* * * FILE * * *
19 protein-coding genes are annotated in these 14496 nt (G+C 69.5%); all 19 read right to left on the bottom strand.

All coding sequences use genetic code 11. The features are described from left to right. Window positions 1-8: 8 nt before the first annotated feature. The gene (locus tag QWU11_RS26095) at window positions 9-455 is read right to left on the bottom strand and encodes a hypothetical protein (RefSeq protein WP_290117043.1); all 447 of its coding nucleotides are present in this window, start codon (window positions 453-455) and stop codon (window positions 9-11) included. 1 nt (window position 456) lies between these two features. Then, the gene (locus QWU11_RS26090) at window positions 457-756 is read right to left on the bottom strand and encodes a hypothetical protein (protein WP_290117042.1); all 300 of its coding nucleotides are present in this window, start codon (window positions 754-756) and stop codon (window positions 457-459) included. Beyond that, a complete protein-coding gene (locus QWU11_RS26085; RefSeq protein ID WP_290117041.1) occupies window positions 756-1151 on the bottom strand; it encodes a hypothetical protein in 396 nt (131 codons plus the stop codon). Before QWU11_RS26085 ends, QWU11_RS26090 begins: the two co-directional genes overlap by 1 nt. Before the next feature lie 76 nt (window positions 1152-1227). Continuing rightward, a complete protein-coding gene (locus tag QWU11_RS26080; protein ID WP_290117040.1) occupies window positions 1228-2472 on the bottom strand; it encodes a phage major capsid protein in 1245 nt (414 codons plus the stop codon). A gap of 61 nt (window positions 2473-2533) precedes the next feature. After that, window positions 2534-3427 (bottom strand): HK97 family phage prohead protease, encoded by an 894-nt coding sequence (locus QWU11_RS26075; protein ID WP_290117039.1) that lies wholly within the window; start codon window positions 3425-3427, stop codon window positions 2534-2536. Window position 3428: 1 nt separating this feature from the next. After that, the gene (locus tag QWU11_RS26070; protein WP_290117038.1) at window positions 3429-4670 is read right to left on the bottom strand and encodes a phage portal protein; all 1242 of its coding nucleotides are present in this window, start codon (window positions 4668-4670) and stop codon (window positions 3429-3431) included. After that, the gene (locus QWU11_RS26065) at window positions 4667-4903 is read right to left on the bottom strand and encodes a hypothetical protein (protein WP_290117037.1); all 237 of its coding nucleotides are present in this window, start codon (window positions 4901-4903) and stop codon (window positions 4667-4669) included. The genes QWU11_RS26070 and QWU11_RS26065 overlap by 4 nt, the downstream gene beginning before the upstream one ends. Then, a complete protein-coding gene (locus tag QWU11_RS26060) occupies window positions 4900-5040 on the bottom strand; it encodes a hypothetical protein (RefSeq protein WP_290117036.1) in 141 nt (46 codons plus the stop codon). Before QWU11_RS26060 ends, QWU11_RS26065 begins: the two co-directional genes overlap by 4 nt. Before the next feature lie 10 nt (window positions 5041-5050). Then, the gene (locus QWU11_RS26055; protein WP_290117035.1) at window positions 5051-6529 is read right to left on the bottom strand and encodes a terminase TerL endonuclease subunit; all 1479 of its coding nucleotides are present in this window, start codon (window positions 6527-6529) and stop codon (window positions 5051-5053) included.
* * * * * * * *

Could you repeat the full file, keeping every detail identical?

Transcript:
19 protein-coding genes are annotated in these 14496 nt (G+C 69.5%); all 19 read right to left on the bottom strand.

All coding sequences use genetic code 11. The features are described from left to right. Window positions 1-8: 8 nt before the first annotated feature. The gene (locus tag QWU11_RS26095) at window positions 9-455 is read right to left on the bottom strand and encodes a hypothetical protein (RefSeq protein WP_290117043.1); all 447 of its coding nucleotides are present in this window, start codon (window positions 453-455) and stop codon (window positions 9-11) included. 1 nt (window position 456) lies between these two features. Then, the gene (locus QWU11_RS26090) at window positions 457-756 is read right to left on the bottom strand and encodes a hypothetical protein (protein WP_290117042.1); all 300 of its coding nucleotides are present in this window, start codon (window positions 754-756) and stop codon (window positions 457-459) included. Beyond that, a complete protein-coding gene (locus QWU11_RS26085; RefSeq protein ID WP_290117041.1) occupies window positions 756-1151 on the bottom strand; it encodes a hypothetical protein in 396 nt (131 codons plus the stop codon). Before QWU11_RS26085 ends, QWU11_RS26090 begins: the two co-directional genes overlap by 1 nt. Before the next feature lie 76 nt (window positions 1152-1227). Continuing rightward, a complete protein-coding gene (locus tag QWU11_RS26080; protein ID WP_290117040.1) occupies window positions 1228-2472 on the bottom strand; it encodes a phage major capsid protein in 1245 nt (414 codons plus the stop codon). A gap of 61 nt (window positions 2473-2533) precedes the next feature. After that, window positions 2534-3427 (bottom strand): HK97 family phage prohead protease, encoded by an 894-nt coding sequence (locus QWU11_RS26075; protein ID WP_290117039.1) that lies wholly within the window; start codon window positions 3425-3427, stop codon window positions 2534-2536. Window position 3428: 1 nt separating this feature from the next. After that, the gene (locus tag QWU11_RS26070; protein WP_290117038.1) at window positions 3429-4670 is read right to left on the bottom strand and encodes a phage portal protein; all 1242 of its coding nucleotides are present in this window, start codon (window positions 4668-4670) and stop codon (window positions 3429-3431) included. After that, the gene (locus QWU11_RS26065) at window positions 4667-4903 is read right to left on the bottom strand and encodes a hypothetical protein (protein WP_290117037.1); all 237 of its coding nucleotides are present in this window, start codon (window positions 4901-4903) and stop codon (window positions 4667-4669) included. The genes QWU11_RS26070 and QWU11_RS26065 overlap by 4 nt, the downstream gene beginning before the upstream one ends. Then, a complete protein-coding gene (locus tag QWU11_RS26060) occupies window positions 4900-5040 on the bottom strand; it encodes a hypothetical protein (RefSeq protein WP_290117036.1) in 141 nt (46 codons plus the stop codon). Before QWU11_RS26060 ends, QWU11_RS26065 begins: the two co-directional genes overlap by 4 nt. Before the next feature lie 10 nt (window positions 5041-5050). Then, the gene (locus QWU11_RS26055; protein WP_290117035.1) at window positions 5051-6529 is read right to left on the bottom strand and encodes a terminase TerL endonuclease subunit; all 1479 of its coding nucleotides are present in this window, start codon (window positions 6527-6529) and stop codon (window positions 5051-5053) included.